In the world of Telemark Ski Racing, especially in Europe, the weather can be variable. It can be freezing (-30) in Norway, raining in Slovenia, then snowing in France. On race day, I undress to my lovely spandex at the start, dress back up at the bottom, and move my ski’s to and fro so they are out of the way of the other racers. All this sticking my hand in the snow, taking on and off my gloves and the weather leads to one thing: frozen hands.
In May 2009, a small team of rock climbers departed for Namibia with two goals: to find a way up an unexplored face, and to find a way into a deeper understanding of southern Africa. At the heart of their trip lies the question: can adventure and culture combine to create understanding? WayPoint Namibia is the story of their journey…
If you haven’t seen the film yet, you’ll have a chance to watch it this April as it premiers on ABC Universal Sports!
We’re excited about the latest round of Mountainfilm guest speakers to be announced. In keeping with the 2011 Moving Mountains Symposium theme of “Awareness into Action,” the series of special guests announced last week, “have all committed their lives to rolling up their sleeves and making a serious difference in the world,” Festival Director David Holbrooke said.
Going on an interesting adventure abroad this fall? Like to take pictures and write about your travels? Then you should check out the Glimpse Correspondents Program.
Powered by Matador, and supported in part by the National Geographic Society, the Glimpse Correspondents Program provides selected writers and photographers with a $600 stipend and one-on-one editorial training and support in creating a portfolio of published work.
Anyone over 18 is eligible, and writers and photographers of all skill and experience levels are encouraged to apply. The criteria for selecting Correspondents not only include candidates’ talents in writing or photography, but also their vision for engaging communities and finding unique stories while abroad, as well as their commitment to developing these stories into polished long-form narratives over the course of the program.
Application details are here. You’ve got until June 2011 to submit your application.
I am always open for a language lesson, often needing to express myself to audiences the world over. And since I was addressing 500+ Chileans later that night, Mateo and his girlfriend Fran, painstakingly taught me the subtle differences between ‘cuatico’, ‘filete’, ‘hueon’ and ‘po’. All useful words, slang of course, and I listened attentively during an impromptu training.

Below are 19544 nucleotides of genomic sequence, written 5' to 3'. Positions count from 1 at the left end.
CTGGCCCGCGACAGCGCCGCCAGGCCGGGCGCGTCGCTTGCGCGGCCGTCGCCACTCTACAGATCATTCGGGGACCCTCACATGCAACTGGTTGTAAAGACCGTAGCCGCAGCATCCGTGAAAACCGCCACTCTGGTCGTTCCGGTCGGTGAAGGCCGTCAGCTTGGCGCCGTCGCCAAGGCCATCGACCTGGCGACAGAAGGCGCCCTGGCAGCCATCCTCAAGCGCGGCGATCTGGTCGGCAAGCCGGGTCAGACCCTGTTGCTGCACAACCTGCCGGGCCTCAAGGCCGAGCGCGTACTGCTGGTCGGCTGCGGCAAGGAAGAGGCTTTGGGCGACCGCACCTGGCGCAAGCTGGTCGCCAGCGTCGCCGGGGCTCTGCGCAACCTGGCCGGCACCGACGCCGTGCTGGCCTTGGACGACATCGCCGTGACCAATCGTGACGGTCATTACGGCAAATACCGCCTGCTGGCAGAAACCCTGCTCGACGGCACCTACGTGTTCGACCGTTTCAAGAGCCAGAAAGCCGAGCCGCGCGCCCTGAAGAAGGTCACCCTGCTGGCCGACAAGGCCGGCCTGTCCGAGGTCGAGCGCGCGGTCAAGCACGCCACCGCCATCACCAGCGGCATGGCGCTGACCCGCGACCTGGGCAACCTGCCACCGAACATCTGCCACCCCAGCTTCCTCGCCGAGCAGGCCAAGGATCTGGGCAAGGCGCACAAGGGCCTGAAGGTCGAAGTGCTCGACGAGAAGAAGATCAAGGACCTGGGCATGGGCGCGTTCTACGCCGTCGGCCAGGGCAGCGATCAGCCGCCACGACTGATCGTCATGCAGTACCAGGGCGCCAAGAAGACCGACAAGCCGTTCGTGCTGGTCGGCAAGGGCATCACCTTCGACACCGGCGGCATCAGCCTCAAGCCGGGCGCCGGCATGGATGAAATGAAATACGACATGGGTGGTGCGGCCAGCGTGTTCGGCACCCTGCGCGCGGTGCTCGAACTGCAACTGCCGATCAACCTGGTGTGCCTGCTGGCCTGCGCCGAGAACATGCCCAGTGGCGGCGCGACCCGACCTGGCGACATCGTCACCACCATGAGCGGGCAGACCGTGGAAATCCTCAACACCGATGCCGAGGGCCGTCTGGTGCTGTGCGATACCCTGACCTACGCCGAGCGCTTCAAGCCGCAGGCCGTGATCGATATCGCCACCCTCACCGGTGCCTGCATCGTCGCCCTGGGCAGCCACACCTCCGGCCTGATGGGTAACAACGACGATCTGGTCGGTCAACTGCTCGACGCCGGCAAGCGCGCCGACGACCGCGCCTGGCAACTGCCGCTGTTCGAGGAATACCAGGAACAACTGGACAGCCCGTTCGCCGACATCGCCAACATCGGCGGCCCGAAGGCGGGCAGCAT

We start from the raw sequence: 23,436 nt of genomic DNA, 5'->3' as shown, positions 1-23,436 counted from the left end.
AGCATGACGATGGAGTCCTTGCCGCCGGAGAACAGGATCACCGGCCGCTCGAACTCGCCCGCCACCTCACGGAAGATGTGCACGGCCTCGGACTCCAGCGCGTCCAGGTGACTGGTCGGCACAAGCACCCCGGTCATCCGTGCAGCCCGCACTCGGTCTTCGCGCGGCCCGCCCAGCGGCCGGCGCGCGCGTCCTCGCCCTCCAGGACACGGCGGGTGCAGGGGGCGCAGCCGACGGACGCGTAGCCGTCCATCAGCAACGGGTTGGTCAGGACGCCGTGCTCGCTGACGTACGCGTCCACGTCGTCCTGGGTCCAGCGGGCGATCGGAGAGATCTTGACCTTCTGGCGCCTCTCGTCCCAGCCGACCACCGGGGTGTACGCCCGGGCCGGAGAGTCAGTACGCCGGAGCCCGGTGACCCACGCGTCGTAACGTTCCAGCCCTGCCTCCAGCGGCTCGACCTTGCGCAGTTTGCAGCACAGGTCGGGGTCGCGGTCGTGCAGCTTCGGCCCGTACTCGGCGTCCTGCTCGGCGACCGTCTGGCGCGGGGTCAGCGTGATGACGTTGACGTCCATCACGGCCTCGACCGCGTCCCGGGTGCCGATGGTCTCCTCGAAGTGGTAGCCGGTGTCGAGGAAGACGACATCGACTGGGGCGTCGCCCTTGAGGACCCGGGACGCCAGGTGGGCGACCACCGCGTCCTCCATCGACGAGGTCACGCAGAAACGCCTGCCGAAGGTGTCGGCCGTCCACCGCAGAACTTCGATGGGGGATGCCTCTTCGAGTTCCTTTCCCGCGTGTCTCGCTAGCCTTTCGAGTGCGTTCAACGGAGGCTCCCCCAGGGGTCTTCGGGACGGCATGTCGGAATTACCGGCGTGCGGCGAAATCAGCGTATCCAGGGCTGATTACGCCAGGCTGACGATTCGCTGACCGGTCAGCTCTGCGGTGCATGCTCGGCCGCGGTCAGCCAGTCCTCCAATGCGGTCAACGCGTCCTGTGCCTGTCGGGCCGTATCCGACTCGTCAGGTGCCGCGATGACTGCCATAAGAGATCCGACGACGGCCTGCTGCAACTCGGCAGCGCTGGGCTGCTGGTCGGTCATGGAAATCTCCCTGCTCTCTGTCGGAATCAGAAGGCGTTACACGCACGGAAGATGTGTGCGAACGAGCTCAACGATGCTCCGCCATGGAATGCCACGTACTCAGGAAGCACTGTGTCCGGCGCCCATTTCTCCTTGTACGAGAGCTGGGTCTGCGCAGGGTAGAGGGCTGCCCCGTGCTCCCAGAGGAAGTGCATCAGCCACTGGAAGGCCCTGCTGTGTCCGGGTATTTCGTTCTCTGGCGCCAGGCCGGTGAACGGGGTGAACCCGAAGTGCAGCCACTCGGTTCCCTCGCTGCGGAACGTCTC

I was in Santiago for a screening of two films, 180º South and Power in the Pristine, as well to emcee and play reggae music on stage for 3-nights. It was the 3-day Adventure Film Festival held in the urban gardens of the Cultural Center of Los Condes in Chile’s thriving capital, where almost one third of its 17-million inhabitants live.
I’ve had the temporary post-finals insomnia, when my brain was just too crammed with information to shut down, but after a few nights, I would reacclimate back to my regular sleeping patterns. But transplanting to Switzerland was a whole different animal, and studying will never seem daunting again.
I arrived in Switzerland with the intentions of revamping my telemark racing technique. During an intensive camp, my brain usually goes into hyperactive mode, so I expected a few sleepless nights. What I didn’t expect was the sleepless nights trying to learn French…
In conjunction with OutsideTelevision.com
It’s spring. It’s time to emerge from winter. It’s time, for me, to stop wearing long underwear. This is hard, because I have been wearing the same pair all winter long. One pair. It’s been easier this way. This wooly bottom/top combination has swathed me while I swung at ice in Montana, Wyoming, Ouray, Michigan, New Hampshire and Vail, throughout a dozen journeys to ice climb this winter.
But on Monday I am headed to a tropical island with daytime highs in the 90’s. I keep putting those long-underwear into my luggage, right by my second bikini, and keep taking them out. This—not the rope, quickdraws, or bolts—will be what gets me flagged as a suspicious suspect in customs. It’s time to move on.